Scientists at the Oxford Internet Institute have issued a warning about the growing trend of large language models (LLMs) used in chatbots to hallucinate. These sophisticated AI models are capable of generating false information and presenting it as accurate, posing a direct threat to scientific truth and integrity.

In a new paper published in Nature Human Behavior, researchers highlight that LLMs are designed to provide persuasive answers without any guarantees as to their accuracy or compliance with the facts. While LLMs are often used as knowledge sources and information generators, the data they are trained on may be inaccurate or biased.

One reason for this is that LLMs often rely on online sources that may contain false statements, opinions and misinformation. Users often trust LLMs as a human-like source of information due to their design as helpful agents, leading them to believe that answers are correct even when they have no factual basis or represent a biased or partial view of the truth.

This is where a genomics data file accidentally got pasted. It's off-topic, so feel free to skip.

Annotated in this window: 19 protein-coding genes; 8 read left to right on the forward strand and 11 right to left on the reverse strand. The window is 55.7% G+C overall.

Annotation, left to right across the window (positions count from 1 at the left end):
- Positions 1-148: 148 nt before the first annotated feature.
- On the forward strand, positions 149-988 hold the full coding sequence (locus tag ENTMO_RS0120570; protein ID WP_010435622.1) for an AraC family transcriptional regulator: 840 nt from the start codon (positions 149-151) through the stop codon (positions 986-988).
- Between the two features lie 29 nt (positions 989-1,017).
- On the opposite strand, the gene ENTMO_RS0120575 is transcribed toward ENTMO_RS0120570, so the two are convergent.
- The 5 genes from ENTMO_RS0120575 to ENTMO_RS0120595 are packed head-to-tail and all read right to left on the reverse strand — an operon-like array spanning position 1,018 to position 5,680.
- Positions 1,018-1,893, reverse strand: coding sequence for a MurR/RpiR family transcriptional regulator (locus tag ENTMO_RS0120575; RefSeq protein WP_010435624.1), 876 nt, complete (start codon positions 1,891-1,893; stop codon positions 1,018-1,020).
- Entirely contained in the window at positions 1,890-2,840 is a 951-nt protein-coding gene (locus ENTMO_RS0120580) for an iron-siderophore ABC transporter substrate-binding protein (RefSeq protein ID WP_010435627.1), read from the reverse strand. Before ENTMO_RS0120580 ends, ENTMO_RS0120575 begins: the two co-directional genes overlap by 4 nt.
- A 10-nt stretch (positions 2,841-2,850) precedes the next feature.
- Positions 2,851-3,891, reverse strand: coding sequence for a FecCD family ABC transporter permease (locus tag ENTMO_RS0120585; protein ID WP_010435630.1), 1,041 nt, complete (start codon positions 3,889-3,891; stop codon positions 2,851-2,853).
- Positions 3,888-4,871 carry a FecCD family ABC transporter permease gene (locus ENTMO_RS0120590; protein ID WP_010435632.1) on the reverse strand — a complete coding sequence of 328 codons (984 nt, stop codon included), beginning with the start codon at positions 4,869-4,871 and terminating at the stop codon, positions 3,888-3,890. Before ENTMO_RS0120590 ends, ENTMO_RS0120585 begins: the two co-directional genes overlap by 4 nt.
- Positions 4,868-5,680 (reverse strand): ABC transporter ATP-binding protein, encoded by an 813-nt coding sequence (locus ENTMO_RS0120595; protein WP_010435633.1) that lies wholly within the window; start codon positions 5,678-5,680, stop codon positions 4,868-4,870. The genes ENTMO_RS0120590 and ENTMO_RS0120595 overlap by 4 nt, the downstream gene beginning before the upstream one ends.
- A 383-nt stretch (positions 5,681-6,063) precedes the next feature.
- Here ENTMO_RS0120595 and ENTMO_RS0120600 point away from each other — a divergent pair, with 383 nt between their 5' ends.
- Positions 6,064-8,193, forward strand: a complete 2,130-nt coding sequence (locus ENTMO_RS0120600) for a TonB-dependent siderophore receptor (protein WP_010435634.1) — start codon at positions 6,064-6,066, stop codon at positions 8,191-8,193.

The researchers emphasize the importance of accuracy in science and education and call on the scientific community to use LLMs responsibly. They suggest treating LLMs as “zero-target translators,” where users provide appropriate data for the model to transform into inference or code. This approach ensures that output is factually correct and conforms to the given input, making it easy to verify.

While LLMs can undoubtedly aid scientific workflows, it is crucial for scientists to use them responsibly and maintain clear expectations of how they can contribute. By treating LLMs as tools rather than sources of knowledge, scientists can ensure that their research remains accurate and reliable.

By Editor

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